The threats we face as a nation are real, but they shouldn't be paralyzing. For too long, those like me in the security world have done much to get you worried -- ISIS, Zika, random gun violence, hurricanes, oh my . . . but not much to get you ready. We've managed to talk about risk in a way that makes people tune out or freak out. And our kids are absorbing information about the world in ways that can cause fear and unease.
As someone who has been a leader in homeland security for decades and a mother of three kids, I know the most essential question is: how do I keep my family safer? Solving radical Islam or climate change isn't exactly on my immediate "to do" list with dental appointments and summer camp signups. But instead of simply focusing and fretting on all the things that can go bad, it takes just a few hours to actually prepare for when something just might. Every day, as parents, we plan and pivot and respond to manage our families and homes and get to the next day. It takes just a little ramping up, but the same skills are useful for the homeland too.
1) BE THE BOSS: The greatest indicator of a child's sense of well being is a parent's sense of well being. How you act and respond to what is going on in the world will be absorbed by your children, but they don't necessarily have the maturity or skills to put it all in perspective. You are their role model. Keep your calm, and they will better carry on.
2) TALK IT OUT: I am often asked how to talk to kids about the news from bombs in Turkey to shootings in suburban schools. There is admittedly no single right way. Age and maturity level are relevant, of course, but in this interconnected world, your kids likely know more than you want and sooner than you might realize. Engage them and measure their fears; discuss all the things you are doing to keep them safer (see below); and remind them that while there are some bad people, there are so many more good people. Don't say things like "Yeah, I know, the whole world is going to hell in a hand basket." It doesn't help.
3) GET SHOPPING: Of all the crap you buy on a regular basis, it doesn't take much more effort to get your home ready should something happen that disrupts your community. A prepared home goes further than anything else in empowering you to know you got your bases covered, and letting the kids know that you've done something. Emergency managers like to remind people to buy for three days: "72 on you." That may be a lot, so get started with a day at least. This list will get you pretty far: water, non-perishable food, flashlights and batteries, candles and matches, a first-aid kit, special medications or glasses, infant formula and diapers, pet food (don't forget Fido!), and hand and body sanitizers. I've shopped this list several times; excluding travel time, I'm in and out of Walmart in less than an hour. And make it personal for your comfort: we have spare vodka and Red Vines as well.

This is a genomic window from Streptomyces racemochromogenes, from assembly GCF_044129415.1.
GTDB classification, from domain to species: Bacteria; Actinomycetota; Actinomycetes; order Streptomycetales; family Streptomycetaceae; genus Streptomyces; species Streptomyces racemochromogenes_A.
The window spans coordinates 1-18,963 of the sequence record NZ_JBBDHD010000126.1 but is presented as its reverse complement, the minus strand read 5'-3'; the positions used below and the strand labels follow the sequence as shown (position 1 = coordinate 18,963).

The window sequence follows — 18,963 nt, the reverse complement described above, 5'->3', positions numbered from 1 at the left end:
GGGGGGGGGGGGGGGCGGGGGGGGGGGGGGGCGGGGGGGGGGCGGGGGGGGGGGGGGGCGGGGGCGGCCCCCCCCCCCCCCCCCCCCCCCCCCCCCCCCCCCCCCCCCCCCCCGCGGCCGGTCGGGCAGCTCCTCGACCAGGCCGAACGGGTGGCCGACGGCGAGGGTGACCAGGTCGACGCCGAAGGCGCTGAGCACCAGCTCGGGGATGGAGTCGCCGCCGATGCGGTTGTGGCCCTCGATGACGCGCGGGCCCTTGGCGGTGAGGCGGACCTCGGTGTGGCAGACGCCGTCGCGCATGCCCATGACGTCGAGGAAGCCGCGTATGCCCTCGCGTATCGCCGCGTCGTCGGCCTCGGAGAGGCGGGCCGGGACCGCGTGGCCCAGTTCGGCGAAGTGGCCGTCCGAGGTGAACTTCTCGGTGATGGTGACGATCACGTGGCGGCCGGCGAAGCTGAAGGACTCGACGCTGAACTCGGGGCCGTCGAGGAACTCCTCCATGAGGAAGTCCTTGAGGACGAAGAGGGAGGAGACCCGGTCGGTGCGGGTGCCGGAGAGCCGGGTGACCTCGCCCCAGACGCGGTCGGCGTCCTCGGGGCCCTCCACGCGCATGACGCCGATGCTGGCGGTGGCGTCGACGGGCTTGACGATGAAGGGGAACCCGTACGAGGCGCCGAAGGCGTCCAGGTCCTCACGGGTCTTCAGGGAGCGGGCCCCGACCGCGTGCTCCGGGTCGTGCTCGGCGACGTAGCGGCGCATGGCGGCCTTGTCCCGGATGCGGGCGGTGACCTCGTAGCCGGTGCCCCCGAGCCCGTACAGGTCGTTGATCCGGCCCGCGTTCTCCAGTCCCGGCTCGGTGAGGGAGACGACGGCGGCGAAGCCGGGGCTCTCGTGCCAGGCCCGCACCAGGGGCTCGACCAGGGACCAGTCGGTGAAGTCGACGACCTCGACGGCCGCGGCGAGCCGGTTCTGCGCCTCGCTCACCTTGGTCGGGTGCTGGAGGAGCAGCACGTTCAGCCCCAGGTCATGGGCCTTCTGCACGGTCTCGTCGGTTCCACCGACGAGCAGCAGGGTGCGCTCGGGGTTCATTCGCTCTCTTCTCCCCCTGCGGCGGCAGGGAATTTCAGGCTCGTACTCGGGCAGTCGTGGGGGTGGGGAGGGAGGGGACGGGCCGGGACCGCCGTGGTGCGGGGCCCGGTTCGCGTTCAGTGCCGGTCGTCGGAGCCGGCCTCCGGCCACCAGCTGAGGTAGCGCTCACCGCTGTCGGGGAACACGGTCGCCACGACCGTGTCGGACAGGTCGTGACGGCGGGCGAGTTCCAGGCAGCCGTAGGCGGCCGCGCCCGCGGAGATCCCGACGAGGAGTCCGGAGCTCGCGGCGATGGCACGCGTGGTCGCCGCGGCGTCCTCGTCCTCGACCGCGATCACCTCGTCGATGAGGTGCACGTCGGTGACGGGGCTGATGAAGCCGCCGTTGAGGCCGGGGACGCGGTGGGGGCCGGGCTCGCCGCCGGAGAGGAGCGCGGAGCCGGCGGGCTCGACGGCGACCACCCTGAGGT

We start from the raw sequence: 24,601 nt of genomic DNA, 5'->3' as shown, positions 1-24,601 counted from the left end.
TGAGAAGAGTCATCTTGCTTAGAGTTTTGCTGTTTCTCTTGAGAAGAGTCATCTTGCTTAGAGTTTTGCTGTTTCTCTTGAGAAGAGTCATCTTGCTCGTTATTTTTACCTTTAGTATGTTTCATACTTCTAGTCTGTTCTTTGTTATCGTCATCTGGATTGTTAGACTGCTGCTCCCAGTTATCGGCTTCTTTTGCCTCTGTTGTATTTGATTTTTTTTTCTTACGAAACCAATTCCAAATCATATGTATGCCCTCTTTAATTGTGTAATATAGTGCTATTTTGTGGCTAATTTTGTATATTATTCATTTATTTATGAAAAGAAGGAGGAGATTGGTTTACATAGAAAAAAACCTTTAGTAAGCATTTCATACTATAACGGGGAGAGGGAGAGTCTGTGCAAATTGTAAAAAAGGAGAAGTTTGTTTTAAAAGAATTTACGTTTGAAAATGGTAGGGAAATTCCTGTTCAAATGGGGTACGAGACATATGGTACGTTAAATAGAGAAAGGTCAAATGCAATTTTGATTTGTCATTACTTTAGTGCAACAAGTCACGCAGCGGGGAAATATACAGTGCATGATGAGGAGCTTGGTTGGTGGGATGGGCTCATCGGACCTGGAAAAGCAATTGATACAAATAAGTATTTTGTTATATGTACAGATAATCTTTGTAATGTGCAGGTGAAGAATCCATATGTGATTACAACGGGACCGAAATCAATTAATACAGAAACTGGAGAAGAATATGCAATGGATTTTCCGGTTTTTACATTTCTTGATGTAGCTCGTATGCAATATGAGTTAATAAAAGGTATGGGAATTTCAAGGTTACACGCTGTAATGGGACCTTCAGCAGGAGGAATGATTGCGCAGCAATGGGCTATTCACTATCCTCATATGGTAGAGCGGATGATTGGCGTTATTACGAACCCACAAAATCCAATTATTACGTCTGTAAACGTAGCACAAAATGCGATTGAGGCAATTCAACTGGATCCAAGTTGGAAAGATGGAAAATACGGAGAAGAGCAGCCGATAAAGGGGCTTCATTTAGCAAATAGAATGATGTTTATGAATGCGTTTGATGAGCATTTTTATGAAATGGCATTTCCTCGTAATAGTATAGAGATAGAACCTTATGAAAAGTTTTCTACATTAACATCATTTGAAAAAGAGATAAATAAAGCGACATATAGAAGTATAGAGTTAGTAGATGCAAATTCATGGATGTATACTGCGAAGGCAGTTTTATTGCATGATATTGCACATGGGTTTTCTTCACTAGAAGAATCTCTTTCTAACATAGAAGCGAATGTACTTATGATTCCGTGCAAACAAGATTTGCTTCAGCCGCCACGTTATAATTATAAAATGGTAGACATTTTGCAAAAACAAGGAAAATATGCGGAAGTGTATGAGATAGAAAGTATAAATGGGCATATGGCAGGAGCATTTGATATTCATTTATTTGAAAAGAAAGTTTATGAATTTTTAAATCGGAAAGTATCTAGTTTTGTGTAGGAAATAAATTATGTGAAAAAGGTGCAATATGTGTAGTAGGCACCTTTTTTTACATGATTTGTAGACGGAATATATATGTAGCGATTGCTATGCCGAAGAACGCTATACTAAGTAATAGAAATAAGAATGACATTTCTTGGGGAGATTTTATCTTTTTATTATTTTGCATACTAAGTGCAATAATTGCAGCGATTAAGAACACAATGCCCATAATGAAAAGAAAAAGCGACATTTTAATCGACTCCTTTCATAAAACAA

4) GET SAVING: I keep a couple hundred dollars in the house should I need it if connectivity or electricity fall apart. This may sound crazy, but you never know and since you never know, I want cold hard cash. Reminder that the stash cannot be used for pizza delivery. Also better not to tell the kids where it is. (Trust me on that one.)
5) BACK IT UP: Most people have copies of important documents like birth certificates, Social Security cards, passports, insurance and medical information. Those copies, however, should not be next to or in the vicinity of the originals. It defeats the purpose. Mail a set out of state; take pictures and store them in a secure cloud-based storage company. A simple "to do" but one that will relieve a lot of headache.
6) FIRE DRILL: Beyond talking to your kids about the risks they could face, plan your expectations should something go awry. Most kids are pretty practical; they get bike helmets and seat belts. Let them know what you have done to prepare the house and the family. Show them you have a grip. And, for older kids, talk through what they should do, and where they might go, if cell service is down. Home should be home base, if at all practical.
7) LIVE YOUR LIFE: Our homeland security, for all its flaws, is pretty basic. It is about minimizing risks, maximizing defenses, and maintaining our spirit. No system of security, or parenting, is going to reduce the risk to zero and, truth be told, we wouldn't want it that way. Remind your kids of the benefits of their engagement in the world: the travel and visits to grandparents or Disney World; the baseball game or Taylor Swift concert; that iPhone.
I know you may be thinking "I can't possibly do this, it's too nerve-racking." But, what is the alternative? You can wish for a world with unicorns and Tinker Bells, but our kids will be more engaged and ready if you also acknowledge what they might do when that world doesn't materialize. Get some grip, then they will, too.
Juliette Kayyem is the author of Security Mom: An Unclassified Guide to Protecting Our Homeland and Your Home.